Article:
a1sx2_Checkbox_thumb2_check_box.pngWhat makes your company unique? Do you know what makes your company different from everyone else in the marketplace?  Your logo can be an excellent place to showcase what makes you unique.  Do you have new technology that your competitors just can’t compete with?  Think about a sleek, modern, techy logo.  Are you one of the few family-owned and operated business left in your vertical?  Give your logo a warm, down to earth feel. a1sx2_Checkbox_thumb2_check_box.pngWho are your target customers? Knowing who your target customers are is of critical importance not just when designing a logo, but it’s also critical for the success of your business.  Your logo design would vary widely depending on who you are targeting.  For example, if your target demographic is mothers over the age of 30, you’d have a very different logo than if your target demographic was male golfers over 50.  Your color scheme, your fonts and the overall look should all be designed with your ideal customer in mind. a1sx2_Checkbox_thumb2_check_box.pngWho are your primary competitors? Before you design your own logo, take a hard look at what your competitors are already doing.  Make some notes on what you like and dislike about each one and then use that information to help you design a better logo.  Some of the best inspiration comes when you find things that you don’t like, so don’t be afraid to be critical.  This step will also help ensure that you have a truly unique logo and not just another carbon copy of your closest competitor. a1sx2_Checkbox_thumb2_check_box.pngAre there any specific colors that you want to use? Do you have any brand colors that are already being used?  Are there colors that would help link you more closely with your industry?  Which colors do you definitely want to stay away from?  Forming some ideas about your logo colors before you start will help narrow down your options and cut back on the design time. a1sx2_Checkbox_thumb2_check_box.pngAre there any specific images that you want to use? You definitely want to stay away from using any photo-realistic images in your logo, but it’s perfectly acceptable to incorporate shapes or images that make sense for your industry.  Think trees or flowers for a landscaping company or decorated cakes for a bakery.  For some companies, using an image in the logo makes a lot of sense, while for others, it may not.  Just think it through before you start the design process. a1sx2_Checkbox_thumb2_check_box.pngWhere will your logo be used? The common-sense answer to this would be “everywhere”, but if there are some really important places (like a storefront) that your logo will be used, you may want to think about optimizing your logo for that specific space.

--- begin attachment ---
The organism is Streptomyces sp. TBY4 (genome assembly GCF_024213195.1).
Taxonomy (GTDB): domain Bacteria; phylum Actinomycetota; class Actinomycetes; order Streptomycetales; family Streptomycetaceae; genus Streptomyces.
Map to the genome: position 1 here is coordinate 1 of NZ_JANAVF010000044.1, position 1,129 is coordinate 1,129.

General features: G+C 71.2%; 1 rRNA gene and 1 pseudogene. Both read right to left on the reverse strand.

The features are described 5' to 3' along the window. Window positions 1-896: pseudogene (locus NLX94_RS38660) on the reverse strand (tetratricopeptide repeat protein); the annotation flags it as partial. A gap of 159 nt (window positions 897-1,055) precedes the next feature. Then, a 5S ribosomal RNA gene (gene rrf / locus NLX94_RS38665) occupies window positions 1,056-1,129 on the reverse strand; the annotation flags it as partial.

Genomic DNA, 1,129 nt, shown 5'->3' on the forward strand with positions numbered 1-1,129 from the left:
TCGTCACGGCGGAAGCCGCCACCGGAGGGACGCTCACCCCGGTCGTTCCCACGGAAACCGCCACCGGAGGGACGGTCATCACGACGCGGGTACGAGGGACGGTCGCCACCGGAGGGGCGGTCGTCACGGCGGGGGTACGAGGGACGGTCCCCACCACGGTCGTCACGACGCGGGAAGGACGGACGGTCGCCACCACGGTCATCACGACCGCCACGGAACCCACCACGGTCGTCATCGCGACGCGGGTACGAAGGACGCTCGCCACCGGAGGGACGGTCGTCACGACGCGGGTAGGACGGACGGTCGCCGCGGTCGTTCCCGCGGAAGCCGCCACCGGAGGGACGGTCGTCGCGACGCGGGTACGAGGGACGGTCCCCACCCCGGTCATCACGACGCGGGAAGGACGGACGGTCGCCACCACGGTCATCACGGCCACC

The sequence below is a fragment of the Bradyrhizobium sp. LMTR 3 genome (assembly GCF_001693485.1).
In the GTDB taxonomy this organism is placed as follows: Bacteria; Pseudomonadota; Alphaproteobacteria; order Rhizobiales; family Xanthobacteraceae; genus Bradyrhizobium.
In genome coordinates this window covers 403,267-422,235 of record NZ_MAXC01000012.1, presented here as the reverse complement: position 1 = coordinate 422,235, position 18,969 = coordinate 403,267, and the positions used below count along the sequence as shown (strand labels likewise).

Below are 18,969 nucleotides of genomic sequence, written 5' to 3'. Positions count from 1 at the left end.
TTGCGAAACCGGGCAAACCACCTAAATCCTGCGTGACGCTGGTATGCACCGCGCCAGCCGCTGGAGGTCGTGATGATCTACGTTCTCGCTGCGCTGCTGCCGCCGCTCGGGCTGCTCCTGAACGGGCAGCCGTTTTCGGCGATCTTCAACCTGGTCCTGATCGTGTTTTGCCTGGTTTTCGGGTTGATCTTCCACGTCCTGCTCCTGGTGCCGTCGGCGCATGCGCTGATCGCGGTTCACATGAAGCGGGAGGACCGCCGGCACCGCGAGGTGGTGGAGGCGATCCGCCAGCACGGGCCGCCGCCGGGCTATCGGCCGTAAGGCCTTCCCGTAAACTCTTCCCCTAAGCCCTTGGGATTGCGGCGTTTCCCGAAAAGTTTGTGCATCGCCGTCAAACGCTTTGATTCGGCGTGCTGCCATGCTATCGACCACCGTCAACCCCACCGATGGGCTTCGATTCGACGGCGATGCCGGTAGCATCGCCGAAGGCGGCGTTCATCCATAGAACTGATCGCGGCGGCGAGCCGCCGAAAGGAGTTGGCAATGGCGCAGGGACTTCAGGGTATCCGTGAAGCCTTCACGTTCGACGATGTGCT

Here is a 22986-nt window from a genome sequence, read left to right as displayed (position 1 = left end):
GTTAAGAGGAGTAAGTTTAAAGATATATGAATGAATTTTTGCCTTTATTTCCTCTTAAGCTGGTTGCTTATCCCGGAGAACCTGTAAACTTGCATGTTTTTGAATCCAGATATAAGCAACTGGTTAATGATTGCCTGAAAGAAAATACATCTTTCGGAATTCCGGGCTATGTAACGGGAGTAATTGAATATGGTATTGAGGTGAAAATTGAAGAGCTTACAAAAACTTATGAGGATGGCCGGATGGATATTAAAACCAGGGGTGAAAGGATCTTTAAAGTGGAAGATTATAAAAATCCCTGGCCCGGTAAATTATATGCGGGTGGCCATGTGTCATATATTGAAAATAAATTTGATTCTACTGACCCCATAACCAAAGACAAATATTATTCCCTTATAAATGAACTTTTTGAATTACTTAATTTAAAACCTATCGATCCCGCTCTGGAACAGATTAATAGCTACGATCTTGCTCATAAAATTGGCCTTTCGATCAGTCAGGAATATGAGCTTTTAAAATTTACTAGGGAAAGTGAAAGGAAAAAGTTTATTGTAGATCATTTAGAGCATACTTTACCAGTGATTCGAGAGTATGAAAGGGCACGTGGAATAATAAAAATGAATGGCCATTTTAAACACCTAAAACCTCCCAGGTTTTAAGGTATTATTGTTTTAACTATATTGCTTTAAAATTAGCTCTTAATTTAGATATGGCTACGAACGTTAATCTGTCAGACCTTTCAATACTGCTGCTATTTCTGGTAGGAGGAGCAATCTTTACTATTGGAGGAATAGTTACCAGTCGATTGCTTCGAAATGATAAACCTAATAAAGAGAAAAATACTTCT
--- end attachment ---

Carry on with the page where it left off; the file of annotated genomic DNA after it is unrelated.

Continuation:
If you do it right and put a little time in at the start to really think about your business and your logo, it should make the process of designing a logo for you business a whole lot less daunting!

Circular Text

Rotating the entire selected text around a pivot point, from -360 to 0 degrees for text that dips below the pivot point, or from 0 to 360 degrees for text that curves above the pivot point. In Logo Design Studio, circular text can be used to wrap an object, create a text-based object effect or any other eye-catching visual representation your imagination can come up with:


Sending a file from the current application to another application in an image format, including JPEG, TIFF, BMP, GIF, Transparent GIF, PNG, Transparent PNG and PDF. In Logo Design Studio, you can export your logo in the following formats: Web use – JPEG, PNG, Transparent PNG, GIF, Transparent GIF. Print use – JPEG, BMP, TIFF, PNG, Transparent PNG, PDF (standard format for most print shops). Document use – JPEG, EMF, WMF, BMP, PDF, ICO (a desktop icon format).

Hue, Saturation, and Lightness

Adjusts all colors in an object/image and changes their strength and lightness. Hue – shifts all pixels in an image around the color wheel to a different point. For example, if you change the red pixels to green, the green pixels turn to blue and the yellow pixels turn to cyan. Saturation – adjusts the amount of grey in a color. The level of grey increases as the saturation decreases. Lightness – adjusts the color’s brightness. In Logo Design Studio, the best way to change the color of an included graphic object is to use the Hue, Saturation & Lightness sliders:


Changing a selected object or text from a default of 100 percent (fully opaque) down to 0 percent (fully transparent) on the logo canvas. When a layer is partially transparent, layers below it show through. In Logo Design Studio, you can use opacity to create a reflective or mirrored effect, show off the depth of your logo, make layers beneath objects or text visible, or simply make objects or text more subtle:

Outline Text

Creating a default outline effect around the edges of a selected object or text. The outline is drawn “over” the selected object or text (i.e., the outline is always on top, and doesn’t influence the position or size of the object or text). Using a text outline in Logo Design Studio makes text more noticeable and visually creates a framework when placing an image inside text: